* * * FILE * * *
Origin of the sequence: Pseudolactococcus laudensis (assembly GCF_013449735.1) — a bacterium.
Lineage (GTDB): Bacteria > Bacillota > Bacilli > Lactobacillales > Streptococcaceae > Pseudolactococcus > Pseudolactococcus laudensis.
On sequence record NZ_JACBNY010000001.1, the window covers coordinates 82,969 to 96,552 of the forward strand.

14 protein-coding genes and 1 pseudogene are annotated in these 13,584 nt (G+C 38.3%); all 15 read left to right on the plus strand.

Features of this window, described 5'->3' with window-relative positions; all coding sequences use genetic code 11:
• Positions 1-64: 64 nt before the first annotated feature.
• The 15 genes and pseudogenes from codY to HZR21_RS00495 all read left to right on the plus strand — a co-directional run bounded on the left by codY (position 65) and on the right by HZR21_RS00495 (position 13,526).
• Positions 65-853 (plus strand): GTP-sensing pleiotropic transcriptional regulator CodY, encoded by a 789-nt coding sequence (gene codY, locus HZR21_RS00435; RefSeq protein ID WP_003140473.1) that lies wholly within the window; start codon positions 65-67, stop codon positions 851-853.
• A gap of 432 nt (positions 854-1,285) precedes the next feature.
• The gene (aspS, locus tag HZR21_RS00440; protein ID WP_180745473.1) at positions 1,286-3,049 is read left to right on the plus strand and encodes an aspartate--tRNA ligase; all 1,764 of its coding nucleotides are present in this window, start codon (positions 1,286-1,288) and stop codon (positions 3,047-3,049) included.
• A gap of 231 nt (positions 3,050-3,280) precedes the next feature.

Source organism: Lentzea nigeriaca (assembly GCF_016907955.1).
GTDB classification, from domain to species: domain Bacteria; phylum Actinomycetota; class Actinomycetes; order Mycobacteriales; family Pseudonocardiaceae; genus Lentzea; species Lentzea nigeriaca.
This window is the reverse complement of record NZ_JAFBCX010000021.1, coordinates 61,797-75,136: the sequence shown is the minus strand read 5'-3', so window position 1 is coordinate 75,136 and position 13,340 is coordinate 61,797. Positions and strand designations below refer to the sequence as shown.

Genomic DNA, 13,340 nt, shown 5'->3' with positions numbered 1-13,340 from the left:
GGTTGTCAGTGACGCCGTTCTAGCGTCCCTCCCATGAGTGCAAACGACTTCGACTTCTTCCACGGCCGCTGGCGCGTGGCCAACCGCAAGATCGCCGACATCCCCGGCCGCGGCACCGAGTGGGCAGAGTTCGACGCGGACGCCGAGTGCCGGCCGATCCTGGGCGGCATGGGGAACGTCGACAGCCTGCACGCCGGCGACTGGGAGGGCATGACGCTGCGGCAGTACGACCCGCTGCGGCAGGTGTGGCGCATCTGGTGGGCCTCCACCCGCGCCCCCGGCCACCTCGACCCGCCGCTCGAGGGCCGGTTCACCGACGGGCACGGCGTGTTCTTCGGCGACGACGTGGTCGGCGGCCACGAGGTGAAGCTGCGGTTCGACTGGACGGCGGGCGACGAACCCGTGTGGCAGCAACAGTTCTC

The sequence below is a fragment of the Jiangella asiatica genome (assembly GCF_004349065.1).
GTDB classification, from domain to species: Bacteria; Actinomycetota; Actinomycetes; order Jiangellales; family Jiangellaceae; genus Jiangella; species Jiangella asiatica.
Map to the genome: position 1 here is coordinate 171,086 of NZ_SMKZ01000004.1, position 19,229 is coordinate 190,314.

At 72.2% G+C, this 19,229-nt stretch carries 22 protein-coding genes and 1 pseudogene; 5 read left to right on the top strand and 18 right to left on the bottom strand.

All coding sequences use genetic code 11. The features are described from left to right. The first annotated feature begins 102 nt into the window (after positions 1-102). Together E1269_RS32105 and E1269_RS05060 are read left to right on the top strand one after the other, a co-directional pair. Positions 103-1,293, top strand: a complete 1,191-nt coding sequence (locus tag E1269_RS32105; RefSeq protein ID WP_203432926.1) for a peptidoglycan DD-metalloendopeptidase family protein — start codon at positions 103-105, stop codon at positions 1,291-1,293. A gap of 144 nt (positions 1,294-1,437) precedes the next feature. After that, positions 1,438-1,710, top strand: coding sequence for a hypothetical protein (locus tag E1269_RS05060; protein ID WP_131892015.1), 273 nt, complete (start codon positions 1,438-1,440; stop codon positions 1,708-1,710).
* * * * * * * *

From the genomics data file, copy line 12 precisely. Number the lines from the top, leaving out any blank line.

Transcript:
Source organism: Lentzea nigeriaca (assembly GCF_016907955.1).